A flash of lightning lit the sky, followed almost immediately by a crash of thunder. The sky burst open. Rain fell too fast for the dry ground to soak it up. Hailey’s ponytail plastered itself against her neck. Loose strands of hair stuck to her cheeks. Gritty skin softened, and Hailey jumped into the water rushing down the gutter. Water splashed her thighs. She stopped running. As she glanced up, the rain pelted her face and streamed toward her ears. Opening her mouth, tiny droplets caressed her dry tongue and throat. Arms wide, she spun in a circle.

So she’d been stupid—fell for a guy because he sent tingles down her spine? She wasn’t the first. Probably wouldn’t be the last. It hurt, but she could climb beyond the storm, start anew, blossom in a different way. But first…

She spun one last time and looked up the block. The house hadn’t changed. That was a good sign, right? After knocking, she waited.

“What?” Sarah had opened the door a crack and peeked through. “You’re soaked.”

“Yeah…” Hailey scratched the ground with her foot. “Burk broke up with me.”

“Oh.”

Hailey crinkled her nose. “You were right.” She startled as a crash of thunder ripped through the sky and the rain tempered. “I screwed up.”

“You did.”

“I’m not going to fall for that kind of thing again. I shouldn’t have in the first place.”

The corner of Sarah’s mouth raised, and she swung the door wider. “Well, he is pretty cute.”

“Not that cute.”

Sarah giggled. “Want some dry clothes?”

Hailey held her t-shirt out and glanced at it. “Nah. I’m good in these. See you tomorrow, okay?”

The door shut behind Hailey as she shuffled down the driveway. Sore muscles and exhaustion brought a smile to her face as she gazed at the street. A few fallen tree limbs blocked the sidewalk, and sand blanketed the road where water had run toward the retention basin. Lifting her eyes, she gazed at the sky. The last of the sunlight set behind the hills in the west, leaving red, pink, and orange painted across the remaining wispy clouds. Listening, she heard lizards rustling under the bushes and reveled in the fragrance of creosote and mesquite as it wafted through the fresh air of the renewed desert, cleansed by the churning monsoon.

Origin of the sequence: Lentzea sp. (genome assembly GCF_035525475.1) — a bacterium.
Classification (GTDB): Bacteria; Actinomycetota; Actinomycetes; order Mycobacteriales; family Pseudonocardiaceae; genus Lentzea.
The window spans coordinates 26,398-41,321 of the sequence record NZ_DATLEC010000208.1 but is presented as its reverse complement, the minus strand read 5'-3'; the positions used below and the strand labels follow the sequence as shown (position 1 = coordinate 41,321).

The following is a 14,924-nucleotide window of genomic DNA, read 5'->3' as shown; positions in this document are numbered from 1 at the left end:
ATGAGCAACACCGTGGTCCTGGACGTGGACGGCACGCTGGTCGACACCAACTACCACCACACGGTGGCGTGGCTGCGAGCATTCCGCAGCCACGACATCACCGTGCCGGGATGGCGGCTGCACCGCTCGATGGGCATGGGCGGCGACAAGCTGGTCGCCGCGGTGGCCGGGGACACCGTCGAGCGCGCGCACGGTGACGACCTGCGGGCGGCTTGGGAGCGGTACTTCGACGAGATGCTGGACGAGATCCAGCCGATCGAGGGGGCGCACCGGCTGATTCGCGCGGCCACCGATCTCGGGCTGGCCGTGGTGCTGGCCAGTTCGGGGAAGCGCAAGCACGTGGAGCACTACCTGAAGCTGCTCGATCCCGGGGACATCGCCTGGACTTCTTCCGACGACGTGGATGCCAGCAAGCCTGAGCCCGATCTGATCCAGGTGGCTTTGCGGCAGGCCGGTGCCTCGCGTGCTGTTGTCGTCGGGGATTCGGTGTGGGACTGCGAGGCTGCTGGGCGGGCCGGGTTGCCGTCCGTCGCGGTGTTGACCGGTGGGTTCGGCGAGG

Photograph by Alan Stark 2011
Please follow and like us:

A Christmas Prayer

With Bria gone, Christmas dulled my life, but then I discovered she still lit everything around me.

Loosely based on a true story. A Christmas Prayer remembers grief while celebrating life.

A Christmas Prayer is loosely based on a true story.

A Christmas Prayer

The blaring beep from my alarm sent waves of stress through my body, and I slammed my hand against the off button. My pillow soon dampened as sobbing wails found themselves lost in its fluff. No one should expect me to get out of bed, not today. Not this month.

“Why Christmas?” The words slipped past my lips though no one listened. Lights and baubles, reindeer songs, and happy wishes adorned the world outside. Everyone else forgot. Not me. I couldn’t. With only dry laments remaining, I crawled from my bed and sank to the floor.

Slurred words and stumbled steps filled my memory. Bria had left her bedroom expecting an exhilarating Christmas only to find herself rushed to the hospital instead. We lived a nightmare that day.

Pulling myself from the rug, I dressed without worry of what I wore and staggered to my car. With the steering wheel in my hands, I repeated the same mantra I had for several weeks: work will force my mind to other things. I never believed the lie.

At work, happy faces blurred as I walked past co-workers. I bowed my head and clutched my purse. Smiling hurt when my sincerity failed.

Bria always knew when I faked smiling. She would never have forgiven my sallow behavior. The year I lost my job, she forced me through the front door and down the street. Pointing at every light we passed, she’d mentioned something that made her happy. Then, after a block, she looked at me.

“Your turn Mom.”

I shook my head and backed away. “We should go home.”

“Not until I see you smile.”

My lips parted and I flashed my teeth at her. It probably looked like a grimacing growl. “There.”

She rolled her eyes. “Nice try. Look,” she pointed, “what do the lights on that house remind you of?”